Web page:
The National Association of Broadcasters is a trade association and lobby group representing the interests of commercial and non-commercial over-the-air radio and television broadcasters in the United States. The NAB represents more than 8,300 terrestrial radio and television stations as well as broadcast networks; as of 2015, the president and CEO of the NAB is Gordon Smith, a former United States Senator from Oregon. The NAB was founded as the National Association of Radio Broadcasters in April 1923 at the Drake Hotel in Chicago; the association's founder and first president was Eugene F. McDonald Jr. who launched the Zenith corporation. In 1951 it changed its name to the National Association of Radio and Television Broadcasters to include the television industry. In 1958 it adopted its current name, "National Association of Broadcasters"; the NAB worked to establish a commercial radio system in the United States. The system was set up in August 1928 with the establishment of General Order 40—a radio reallocation scheme by the Federal Radio Commission which awarded the choicest frequencies and broadcast times to the then-emerging commercial radio industry.
In the wake of General Order 40, a loose coalition of educators, nonprofit broadcasters, labor unions, religious groups coalesced to oppose the NAB and their allies through the 1920s and 1930s, to develop a public, license-funded radio system without commercials. The coalition claimed that the commercial industry would only promote profitable programming, thereby reducing the quality and future potential of radio broadcasting. Not having the political connections, resources, or publicity of the NAB and the commercial radio industry, the non-profit coalition lost the fight with the passage of the Communications Act of 1934; the National Independent Broadcasters were formed in 1939 as part of the NAB, to represent stations that were not associated with any network, but the group split off in 1941. Many satellite radio enthusiasts have criticized the NAB for lobbying against legislation approvals for those services; the NAB protested the FCC's approval of both satellite radio services in the United States—XM and Sirius—and furthermore criticized the 2008 merger of the two companies, calling the merged company a "potential monopoly".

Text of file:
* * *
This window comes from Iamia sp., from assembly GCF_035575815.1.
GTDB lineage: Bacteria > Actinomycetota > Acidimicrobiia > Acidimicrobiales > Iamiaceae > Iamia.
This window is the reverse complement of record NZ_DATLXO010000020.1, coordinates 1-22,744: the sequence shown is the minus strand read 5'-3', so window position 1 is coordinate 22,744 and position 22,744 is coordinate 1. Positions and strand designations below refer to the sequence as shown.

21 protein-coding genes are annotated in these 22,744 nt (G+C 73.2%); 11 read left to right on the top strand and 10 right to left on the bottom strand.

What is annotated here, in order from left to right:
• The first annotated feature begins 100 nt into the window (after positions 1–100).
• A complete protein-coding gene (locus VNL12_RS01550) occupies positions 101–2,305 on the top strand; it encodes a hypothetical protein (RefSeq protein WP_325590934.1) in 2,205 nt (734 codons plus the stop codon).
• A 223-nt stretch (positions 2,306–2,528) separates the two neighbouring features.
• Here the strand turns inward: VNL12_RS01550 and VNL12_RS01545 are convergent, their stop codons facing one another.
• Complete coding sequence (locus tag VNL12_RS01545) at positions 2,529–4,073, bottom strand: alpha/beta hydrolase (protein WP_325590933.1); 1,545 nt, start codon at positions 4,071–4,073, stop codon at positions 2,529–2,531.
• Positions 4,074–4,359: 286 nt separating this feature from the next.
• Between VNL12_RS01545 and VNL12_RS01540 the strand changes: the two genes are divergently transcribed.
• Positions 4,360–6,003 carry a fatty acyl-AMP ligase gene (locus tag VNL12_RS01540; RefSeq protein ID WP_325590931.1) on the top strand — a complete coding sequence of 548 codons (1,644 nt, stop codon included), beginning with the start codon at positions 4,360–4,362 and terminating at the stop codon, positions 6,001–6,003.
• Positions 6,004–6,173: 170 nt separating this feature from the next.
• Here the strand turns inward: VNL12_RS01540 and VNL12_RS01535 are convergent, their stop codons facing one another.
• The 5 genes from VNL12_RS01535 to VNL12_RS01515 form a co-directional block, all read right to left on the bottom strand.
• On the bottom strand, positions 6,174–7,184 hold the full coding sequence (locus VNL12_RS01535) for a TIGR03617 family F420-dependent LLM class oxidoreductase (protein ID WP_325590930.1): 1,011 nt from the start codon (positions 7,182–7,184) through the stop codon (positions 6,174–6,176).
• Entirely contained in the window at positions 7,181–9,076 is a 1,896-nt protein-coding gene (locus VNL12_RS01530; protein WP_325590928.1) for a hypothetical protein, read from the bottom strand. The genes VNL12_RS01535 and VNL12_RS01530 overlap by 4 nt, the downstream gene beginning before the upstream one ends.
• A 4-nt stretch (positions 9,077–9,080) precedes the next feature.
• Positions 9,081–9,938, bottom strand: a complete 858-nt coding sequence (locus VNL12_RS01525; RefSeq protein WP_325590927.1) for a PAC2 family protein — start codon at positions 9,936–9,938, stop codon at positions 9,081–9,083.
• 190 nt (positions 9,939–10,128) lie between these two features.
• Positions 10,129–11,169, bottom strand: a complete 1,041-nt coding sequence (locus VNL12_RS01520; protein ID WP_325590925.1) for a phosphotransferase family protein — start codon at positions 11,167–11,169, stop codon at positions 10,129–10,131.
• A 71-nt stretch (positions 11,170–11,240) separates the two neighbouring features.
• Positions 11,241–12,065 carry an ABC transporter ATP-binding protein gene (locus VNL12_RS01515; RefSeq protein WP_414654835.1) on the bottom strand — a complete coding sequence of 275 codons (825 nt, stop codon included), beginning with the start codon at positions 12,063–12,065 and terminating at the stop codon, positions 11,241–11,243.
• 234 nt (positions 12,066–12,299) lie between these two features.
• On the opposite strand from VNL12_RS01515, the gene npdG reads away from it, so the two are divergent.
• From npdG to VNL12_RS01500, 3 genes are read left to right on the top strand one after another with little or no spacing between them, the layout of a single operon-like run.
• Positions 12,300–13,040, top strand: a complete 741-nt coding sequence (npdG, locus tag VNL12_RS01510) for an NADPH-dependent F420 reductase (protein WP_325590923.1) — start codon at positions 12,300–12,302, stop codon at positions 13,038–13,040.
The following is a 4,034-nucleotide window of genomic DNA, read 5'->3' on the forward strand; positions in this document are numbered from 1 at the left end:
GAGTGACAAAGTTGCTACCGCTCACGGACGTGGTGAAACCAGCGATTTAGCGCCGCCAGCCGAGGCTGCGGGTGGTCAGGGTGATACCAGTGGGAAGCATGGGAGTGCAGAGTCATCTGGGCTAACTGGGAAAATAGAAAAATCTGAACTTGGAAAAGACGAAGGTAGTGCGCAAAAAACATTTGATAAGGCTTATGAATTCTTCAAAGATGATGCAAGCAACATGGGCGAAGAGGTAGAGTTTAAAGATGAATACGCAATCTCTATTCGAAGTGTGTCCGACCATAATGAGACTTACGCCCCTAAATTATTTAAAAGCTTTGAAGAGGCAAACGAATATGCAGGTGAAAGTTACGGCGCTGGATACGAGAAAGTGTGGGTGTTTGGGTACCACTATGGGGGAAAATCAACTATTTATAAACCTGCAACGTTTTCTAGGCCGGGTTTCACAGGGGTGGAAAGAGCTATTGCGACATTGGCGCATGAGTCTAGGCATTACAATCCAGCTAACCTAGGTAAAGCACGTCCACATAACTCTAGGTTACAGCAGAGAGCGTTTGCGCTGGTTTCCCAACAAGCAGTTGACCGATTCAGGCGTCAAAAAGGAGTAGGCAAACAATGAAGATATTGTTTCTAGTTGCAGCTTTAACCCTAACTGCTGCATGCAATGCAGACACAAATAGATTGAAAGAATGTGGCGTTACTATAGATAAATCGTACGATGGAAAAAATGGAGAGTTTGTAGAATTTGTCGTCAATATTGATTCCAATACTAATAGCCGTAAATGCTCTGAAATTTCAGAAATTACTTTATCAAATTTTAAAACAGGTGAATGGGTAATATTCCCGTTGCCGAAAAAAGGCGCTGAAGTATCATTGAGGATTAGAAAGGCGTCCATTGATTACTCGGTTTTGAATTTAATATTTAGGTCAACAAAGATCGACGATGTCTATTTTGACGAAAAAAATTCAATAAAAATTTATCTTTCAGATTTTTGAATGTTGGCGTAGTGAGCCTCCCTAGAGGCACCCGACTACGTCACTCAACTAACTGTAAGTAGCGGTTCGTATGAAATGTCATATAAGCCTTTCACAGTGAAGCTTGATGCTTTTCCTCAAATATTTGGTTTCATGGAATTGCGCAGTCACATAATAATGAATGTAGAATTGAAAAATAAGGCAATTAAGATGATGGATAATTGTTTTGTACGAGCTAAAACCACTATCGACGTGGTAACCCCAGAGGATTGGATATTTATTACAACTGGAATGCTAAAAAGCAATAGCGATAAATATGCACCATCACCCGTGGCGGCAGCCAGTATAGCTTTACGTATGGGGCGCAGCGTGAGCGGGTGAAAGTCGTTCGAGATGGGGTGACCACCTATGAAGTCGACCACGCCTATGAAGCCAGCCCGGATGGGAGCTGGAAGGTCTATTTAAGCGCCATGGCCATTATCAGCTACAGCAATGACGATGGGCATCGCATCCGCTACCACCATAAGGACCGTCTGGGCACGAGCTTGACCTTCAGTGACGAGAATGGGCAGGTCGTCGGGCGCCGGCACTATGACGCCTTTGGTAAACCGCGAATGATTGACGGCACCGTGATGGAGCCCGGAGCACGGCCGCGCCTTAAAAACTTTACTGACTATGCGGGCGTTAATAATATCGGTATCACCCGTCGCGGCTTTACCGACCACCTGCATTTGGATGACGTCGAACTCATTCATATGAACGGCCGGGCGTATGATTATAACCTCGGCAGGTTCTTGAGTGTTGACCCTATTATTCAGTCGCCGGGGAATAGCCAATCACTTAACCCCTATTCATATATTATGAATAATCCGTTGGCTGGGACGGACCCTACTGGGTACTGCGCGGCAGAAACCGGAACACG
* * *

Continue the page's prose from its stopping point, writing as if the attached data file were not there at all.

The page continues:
In 2005, the NAB, together with the Association for Maximum Service Television Stations, Inc. commenced development of a prototype high quality, low cost digital-to-analog converter box for terrestrial digital television reception. The result of this project was a specification for the converter box, adopted by the National Telecommunications and Information Administration as a technical requirement for eligible converter boxes for the Administration's Digital-To-Analog Converter Box Coupon Program; the NAB has lobbied against the use of white spaces, unused broadcast spectrum lying between broadcast channels, for wireless broadband internet and other digital use. The NAB has claimed that use of white space will interfere with existing broadcast spectrum though tests by the Federal Communications Commission at levels far stronger than that being advocated for in policy circles have not supported such claims. Indeed, the FCC has recommended the use of white spaces for other digital use. In 2011 the NAB funded an advertising campaign titled "The Future of TV", advocating for the private ownership of the spectrum, framed as a threat to free television.
In mid-2014, an NAB advertising campaign against a Congressional threat appeared, advocating viewers to defeat a cable-TV lobby. Organizations similar to the NAB exist in individual U. S. states, including Georgia Association of Broadcasters in Georgia, the Illinois Broadcasters Association, in Illinois. In Canada, the Canadian Association of Broadcasters has a similar role. NAB's annual spring convention is the NAB Show, it draws over 100,000 industry professionals. NAB manages the NAB Radio Show, held each autumn and draws over 3,000 radio professionals. At the 2010 and 2011 NAB shows, popular technology included stereoscopic video and editing software—a demand inspired by James Cameron's Avatar. Other strides in nonlinear editing technology included archival film restoration, digital audio mixing improvements, motion stabilization of hand-held footage and rotoscoping with one click; the NAB presents several annual awards: NAB Marconi Radio Awards, to the country's top radio stations and personalities NAB National Radio Award, to an outstanding individual leader in the radio industry NAB Crystal Radio Awards, to radio stations achieving excellence in community service NAB Engineering Achievement Awards, to an individual for their outstanding accomplishments in the broadcast industry Bruce A. Linton.
Self-Regulation in Broadcasting. Washington, D. C.: National Association of Broadcasters, 1967. Broadcast Self-regulation, 2nd edn. Washington, D. C.: NAB Code Authority, 1977. The Television Code, 22nd edn. Washington, D. C.: NAB Code Authority, 1981. Jean Benz, Jane E. Mago, & Jerianne Timmerman, eds. Legal Guide to Broadcast Law and Regulation, 6th edn. Washington, D. C.: National Association of Broadcasters, 2015. Code of Practices for Television Broadcasters—includes the NAB's Television Code and Seal of Good Practice and enforced from 1952 to 1983. NAB official website NAB Show NAB Radio Show